Recovery of HMS Hood’s Bell from the Seabed Resumes (Denmark Strait)

 Recovery of HMS Hood's Bell from the Seabed Resumes

Explorers returned yesterday to the wreck site of HMS Hood as an ambitious attempt to raise the ship’s bell from the seabed resumes. If successful, the aim is to bring the bell back to Portsmouth to serve as a permanent memorial to all 1,415 men lost when the battle-cruiser sank in 1941.

The ambitious mission to recover the symbol of the battle-cruiser, which lies on the bottom of the Denmark Strait between Iceland and Greenland, resumed after the first attempt a few days ago was thwarted by the weather.

The ship, pride of the Royal Navy and nation between the two world wars, was lost with all but three of her 1,418 crew in May 1941 as she clashed with the Bismarck. Hood blew up after just a few minutes’ action.

Her wreck, broken in two parts, was discovered in 2001 lying more than 2,800m (9,300ft) down.

Eleven years on and Microsoft founder and philanthropist Paul G Allen is funding the mission to recover the bell, which was thrown clear of the hull as the Hood sank; it lies some distance from the wreck, amid other debris, and possibly lies on the upturned floor of the admiral’s cabin.

Mr Allen has donated the use of his yacht, Octopus, and has called upon the team behind the expedition to locate the wreck of the Hood in 2001, Blue Water Recoveries, to raise the bell so it can serve as a permanent memorial to the ship and all who served in her.

 Recovery of HMS Hood's Bell from the Seabed Resumes

A Remote Operated Vehicle – a robot submarine, or ROV – was sent down to the wreck site last week and succeeded in finding the bell again but was unable to retrieve it.

Weather conditions worsened over the weekend, so the Octopus sailed back to Iceland. The yacht has now returned to the spot where the battle-cruiser sank to resume the recovery mission, which has backing of today’s Royal Navy and the battle-cruiser’s association, including veterans who served in her before the disaster.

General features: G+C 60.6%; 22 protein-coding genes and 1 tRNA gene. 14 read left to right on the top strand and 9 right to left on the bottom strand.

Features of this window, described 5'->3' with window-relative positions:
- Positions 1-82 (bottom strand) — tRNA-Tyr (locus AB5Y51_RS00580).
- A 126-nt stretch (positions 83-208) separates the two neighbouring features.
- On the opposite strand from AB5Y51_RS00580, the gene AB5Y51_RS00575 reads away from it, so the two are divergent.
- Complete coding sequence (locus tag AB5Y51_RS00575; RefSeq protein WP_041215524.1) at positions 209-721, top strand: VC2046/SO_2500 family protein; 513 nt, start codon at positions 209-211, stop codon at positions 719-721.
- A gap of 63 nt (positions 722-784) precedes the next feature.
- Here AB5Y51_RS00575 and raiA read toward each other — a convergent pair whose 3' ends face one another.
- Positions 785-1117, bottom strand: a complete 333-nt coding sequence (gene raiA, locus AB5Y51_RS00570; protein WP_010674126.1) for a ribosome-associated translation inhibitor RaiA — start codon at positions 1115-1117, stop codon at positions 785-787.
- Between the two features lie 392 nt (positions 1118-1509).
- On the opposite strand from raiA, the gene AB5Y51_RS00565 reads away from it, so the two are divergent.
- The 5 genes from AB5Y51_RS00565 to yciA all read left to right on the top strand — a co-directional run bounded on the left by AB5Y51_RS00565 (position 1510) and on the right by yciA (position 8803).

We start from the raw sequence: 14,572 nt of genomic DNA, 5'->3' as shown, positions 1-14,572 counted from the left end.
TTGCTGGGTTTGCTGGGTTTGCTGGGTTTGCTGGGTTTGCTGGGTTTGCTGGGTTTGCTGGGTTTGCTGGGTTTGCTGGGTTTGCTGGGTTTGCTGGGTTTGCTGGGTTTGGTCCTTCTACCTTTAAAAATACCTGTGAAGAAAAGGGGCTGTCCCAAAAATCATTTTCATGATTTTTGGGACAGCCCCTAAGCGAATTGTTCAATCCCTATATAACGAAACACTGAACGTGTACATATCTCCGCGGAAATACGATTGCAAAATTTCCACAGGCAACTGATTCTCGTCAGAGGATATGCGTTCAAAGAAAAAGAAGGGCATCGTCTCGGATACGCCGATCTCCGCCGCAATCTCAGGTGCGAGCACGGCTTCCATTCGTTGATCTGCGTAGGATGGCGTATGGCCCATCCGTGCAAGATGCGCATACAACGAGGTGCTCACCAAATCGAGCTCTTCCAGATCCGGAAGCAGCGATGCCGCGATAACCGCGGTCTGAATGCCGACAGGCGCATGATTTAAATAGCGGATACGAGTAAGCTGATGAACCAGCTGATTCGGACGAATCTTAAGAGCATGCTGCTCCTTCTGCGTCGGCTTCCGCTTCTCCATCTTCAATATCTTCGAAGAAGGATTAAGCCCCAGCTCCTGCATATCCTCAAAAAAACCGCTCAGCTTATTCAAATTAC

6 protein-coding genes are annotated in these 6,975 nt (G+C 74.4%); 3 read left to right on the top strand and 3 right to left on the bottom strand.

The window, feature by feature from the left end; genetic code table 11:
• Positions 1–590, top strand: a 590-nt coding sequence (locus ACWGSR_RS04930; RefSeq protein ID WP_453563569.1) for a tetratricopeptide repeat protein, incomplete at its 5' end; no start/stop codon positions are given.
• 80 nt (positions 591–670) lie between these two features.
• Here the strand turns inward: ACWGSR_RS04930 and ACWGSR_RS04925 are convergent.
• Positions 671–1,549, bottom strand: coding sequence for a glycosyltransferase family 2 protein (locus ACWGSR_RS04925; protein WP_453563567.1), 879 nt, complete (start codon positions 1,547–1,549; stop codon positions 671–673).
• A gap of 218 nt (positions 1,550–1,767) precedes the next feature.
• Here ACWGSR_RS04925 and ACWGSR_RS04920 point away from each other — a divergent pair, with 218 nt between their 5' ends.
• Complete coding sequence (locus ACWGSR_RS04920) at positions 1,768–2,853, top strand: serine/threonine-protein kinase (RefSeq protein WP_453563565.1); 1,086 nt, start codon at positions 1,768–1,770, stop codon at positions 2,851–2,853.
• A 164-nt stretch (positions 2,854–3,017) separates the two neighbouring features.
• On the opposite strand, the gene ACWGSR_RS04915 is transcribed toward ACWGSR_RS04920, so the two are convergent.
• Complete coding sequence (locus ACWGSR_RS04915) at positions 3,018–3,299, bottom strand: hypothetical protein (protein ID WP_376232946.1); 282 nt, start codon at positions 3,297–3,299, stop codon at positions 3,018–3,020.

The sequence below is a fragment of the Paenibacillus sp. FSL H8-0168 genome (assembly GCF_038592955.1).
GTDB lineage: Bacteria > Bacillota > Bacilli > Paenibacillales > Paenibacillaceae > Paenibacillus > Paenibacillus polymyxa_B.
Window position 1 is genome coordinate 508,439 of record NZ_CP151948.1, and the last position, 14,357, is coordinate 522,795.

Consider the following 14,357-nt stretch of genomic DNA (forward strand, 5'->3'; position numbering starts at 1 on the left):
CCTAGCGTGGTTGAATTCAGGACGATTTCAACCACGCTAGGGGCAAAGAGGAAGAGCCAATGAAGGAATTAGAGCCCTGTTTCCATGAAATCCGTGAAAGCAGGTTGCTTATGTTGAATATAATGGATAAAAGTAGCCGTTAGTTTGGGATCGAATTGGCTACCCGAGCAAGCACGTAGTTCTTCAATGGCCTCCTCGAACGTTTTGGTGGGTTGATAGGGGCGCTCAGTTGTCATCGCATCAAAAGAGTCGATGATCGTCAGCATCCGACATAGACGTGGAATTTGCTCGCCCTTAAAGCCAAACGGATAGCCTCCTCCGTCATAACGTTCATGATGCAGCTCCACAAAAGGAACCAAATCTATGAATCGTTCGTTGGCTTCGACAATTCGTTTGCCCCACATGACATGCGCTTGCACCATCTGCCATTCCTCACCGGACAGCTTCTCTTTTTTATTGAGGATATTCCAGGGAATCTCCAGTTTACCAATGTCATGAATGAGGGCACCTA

It takes more than two and a half hours for the ROV to reach the seabed where the bell lies – it’s 2,844m (9,330ft) down.

 Recovery of HMS Hood's Bell from the Seabed Resumes

As for the bell it is trying to raise, it is about 45cm (18in) tall and was mounted on a high wooden stand, which was kept on the warship’s quarterdeck in harbour and typically outside the captain’s quarters when at sea.

It was sounded by a Royal Marine to mark daily routine and watches on board, but would also be struck in the event of fire or other calamity aboard.

As such it is truly an iconic reminder of HMS Hood, the largest warship in the Royal Navy at the time and a potent symbol of Empire between the wars.

If the recovery mission succeeds, the aim is to donate it to the National Museum of the Royal Navy in Portsmouth – fittingly, Hood’s home port – where it will be a major feature in a new exhibition hall devoted to the 20th and 21st Century Royal Navy which is due to open in 2014.

“For those who lost their lives in HMS Hood, the recovery of her bell and its subsequent place of honour in the museum will mean that, well after the remains of Hood have gone, future generations will be able to gaze upon her bell and remember with gratitude and thanks the heroism, courage and personal sacrifice of Hood’s ship’s company who died in the service of their country,” said Rear Admiral Philip Wilcocks, president of the Hood association and nephew of one of the men killed in 1941.

As well as raising the bell, the expedition currently under way hopes to solve the mystery of why the battle-cruiser sank so quickly with such devastating loss of life.

Blue Water’s director David Mearns, who famously found the wreck of the Hood, said deep sea technology had moved on tremendously since he found the wreck and returning to the Hood would hopefully finally answer the question why she blew up so quickly and catastrophically.

“Our aim is to conduct a comprehensive, non-intrusive video investigation of the wreckage, which we believe will allow experts to definitively determine what happened to Hood in her final moments before she sank and answer why the loss of life was so great,” Mr Mearns added.

Naval Today Staff, August 29, 2012; Image: RN